Mini-bio: Cheung Sze-lit is a Hong Kong-based artist. He studied at the Royal Melbourne Institute of Technology University. He specializes in figurative paintings, sketches and drawings.


Go Further

This section includes discussion questions, an art challenge and links to online photo galleries and websites.

Artist Websites

Galleries

Higher resolution images (e.g. 2048 x 1365) can be viewed online at:

Three Questions

  1. How closely did your own interpretations of the subject matter of the paintings correspond to the actual scenes depicted in the original photographs?
  2. The paintings are quite similar to the original photographs. To what extent where the artists able to bring out the key elements of the photographs and create something entirely new? How was this achieved?
  3. In Three Figures, the three panels on the right have been shifted down. What is the effect/meaning of that?

Art Challenge

Find a photo by someone else that resonates with you. Create a drawing or painting based on the photo. Try to bring out the elements of the photo that led you to have such a powerful response


~ text and photos by longzijun

artjouer

Return to Artjouer’s Gallery of Artists

Piscatorial Pictorials: Paintings of Fish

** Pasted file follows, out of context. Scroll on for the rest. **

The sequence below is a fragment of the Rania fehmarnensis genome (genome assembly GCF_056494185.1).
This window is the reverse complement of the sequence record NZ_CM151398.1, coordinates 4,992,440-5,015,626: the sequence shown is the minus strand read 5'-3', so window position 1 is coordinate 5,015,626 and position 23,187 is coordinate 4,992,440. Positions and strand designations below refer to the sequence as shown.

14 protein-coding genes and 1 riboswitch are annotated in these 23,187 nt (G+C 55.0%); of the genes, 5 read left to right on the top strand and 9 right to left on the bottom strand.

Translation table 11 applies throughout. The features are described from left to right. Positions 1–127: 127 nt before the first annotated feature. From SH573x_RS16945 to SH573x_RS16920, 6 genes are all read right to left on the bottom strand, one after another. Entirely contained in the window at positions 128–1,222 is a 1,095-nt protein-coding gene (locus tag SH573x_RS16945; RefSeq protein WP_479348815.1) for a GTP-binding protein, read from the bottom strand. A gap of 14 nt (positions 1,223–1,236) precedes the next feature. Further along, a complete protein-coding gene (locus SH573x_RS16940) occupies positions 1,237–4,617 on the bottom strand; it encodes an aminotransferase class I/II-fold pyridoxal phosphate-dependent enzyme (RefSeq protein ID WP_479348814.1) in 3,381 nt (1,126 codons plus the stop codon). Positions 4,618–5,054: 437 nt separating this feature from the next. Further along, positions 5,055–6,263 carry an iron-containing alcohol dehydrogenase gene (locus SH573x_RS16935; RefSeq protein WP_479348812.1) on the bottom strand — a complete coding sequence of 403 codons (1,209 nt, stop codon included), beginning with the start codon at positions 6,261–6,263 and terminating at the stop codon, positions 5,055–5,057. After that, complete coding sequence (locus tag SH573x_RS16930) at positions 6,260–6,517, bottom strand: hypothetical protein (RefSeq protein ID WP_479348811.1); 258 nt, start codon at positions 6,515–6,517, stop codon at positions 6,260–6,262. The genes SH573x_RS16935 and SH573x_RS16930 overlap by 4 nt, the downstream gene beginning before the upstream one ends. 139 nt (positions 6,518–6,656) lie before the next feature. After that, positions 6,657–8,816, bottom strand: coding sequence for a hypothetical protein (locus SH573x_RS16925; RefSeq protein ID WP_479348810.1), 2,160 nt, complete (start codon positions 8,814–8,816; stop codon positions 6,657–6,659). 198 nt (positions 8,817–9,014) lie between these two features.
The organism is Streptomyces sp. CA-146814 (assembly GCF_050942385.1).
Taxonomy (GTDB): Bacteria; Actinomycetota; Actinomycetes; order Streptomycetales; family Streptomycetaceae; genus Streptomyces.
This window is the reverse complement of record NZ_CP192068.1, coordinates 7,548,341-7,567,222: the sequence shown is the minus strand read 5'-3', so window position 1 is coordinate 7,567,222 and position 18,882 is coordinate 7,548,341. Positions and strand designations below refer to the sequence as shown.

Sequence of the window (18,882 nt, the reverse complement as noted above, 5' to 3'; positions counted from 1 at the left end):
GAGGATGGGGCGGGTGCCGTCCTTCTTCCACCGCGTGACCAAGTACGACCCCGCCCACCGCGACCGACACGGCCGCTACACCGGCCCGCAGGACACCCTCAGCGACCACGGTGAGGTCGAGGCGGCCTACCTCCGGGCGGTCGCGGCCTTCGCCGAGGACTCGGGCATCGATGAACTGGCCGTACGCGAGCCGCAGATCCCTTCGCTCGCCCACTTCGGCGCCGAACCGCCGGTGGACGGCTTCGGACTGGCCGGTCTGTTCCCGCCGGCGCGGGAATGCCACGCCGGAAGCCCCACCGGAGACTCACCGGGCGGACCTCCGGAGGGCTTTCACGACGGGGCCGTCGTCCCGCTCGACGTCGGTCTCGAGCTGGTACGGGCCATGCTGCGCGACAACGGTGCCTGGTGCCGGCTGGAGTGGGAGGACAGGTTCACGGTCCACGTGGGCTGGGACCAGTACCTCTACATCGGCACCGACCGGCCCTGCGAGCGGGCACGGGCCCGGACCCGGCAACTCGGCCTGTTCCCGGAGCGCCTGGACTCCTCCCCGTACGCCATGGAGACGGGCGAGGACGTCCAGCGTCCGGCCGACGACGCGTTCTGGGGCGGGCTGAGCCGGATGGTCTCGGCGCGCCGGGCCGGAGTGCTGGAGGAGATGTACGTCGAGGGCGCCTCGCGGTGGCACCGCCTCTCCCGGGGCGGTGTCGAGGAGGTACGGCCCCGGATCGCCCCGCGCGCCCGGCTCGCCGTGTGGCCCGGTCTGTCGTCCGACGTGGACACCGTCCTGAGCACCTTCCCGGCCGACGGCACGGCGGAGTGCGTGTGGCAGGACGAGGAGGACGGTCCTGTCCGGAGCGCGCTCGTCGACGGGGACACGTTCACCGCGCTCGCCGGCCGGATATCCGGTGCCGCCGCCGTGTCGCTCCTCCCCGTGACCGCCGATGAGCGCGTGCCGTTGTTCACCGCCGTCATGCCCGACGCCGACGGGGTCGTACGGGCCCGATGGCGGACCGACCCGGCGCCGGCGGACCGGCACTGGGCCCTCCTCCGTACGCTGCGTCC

Let’s see how eight artists capture the same subject—fish—in their paintings. The artists are Yuji Kanamaru, Annabelle Marquis, Aries Wu, Spencer Lau, Takahide Komatsu, Andrew Tomkins, Camille Henrot and Szabotage.

1. Yuji Kanamaru: Visitor from the Past – Pirarucu

Visitor From the Past : Pirarucu by Yuji Kanamaru
Yuji Kanamaru; Visitor From the Past – Pirarucu – detail view (mixed media on board); Art Central 2016 (Whitestone Gallery)

Yuji Kanamaru’s art focuses on animals and buildings—with fish and elephants being popular subjects. The type of fish in the painting is a pirarucu (also known as arapaima), a very large fish that can grow to up to three metres in length and can weigh up to 150 kilograms. It is native to the Amazon and is one of the largest freshwater fishes in the world. Fossils very similar to this fish have been found that date back to the middle of the Miocene period, making this fish, as the title of the painting states, a visitor from the past.

Title: Visitor From the Past - Pirarucu (Detail View); Artist Yuji Kanamaru; Mixed media on board; Art Central (Whitestone Gallery). Photo by longzijun.
Visitor From the Past – Pirarucu (detail view)

This detail view of the painting shows how the artist uses blotchy brushstrokes, lack of perspective, grid-like lines, earthy colors and swatches of different kinds of canvas to give his paintings an aged, ancient feel and an appearance that seems part patchwork fabric, part map and part illustration.

Mini-bio: Japanese artist Yuji Kanamaru was born in 1978 in Kanagawa and attended the Tokyo National University of Fine Arts and Music (studying under Masataka Oyabu and Chinami Nakajima). His paintings, often of towns and/or animals, have an exotic and nostalgic feel to them.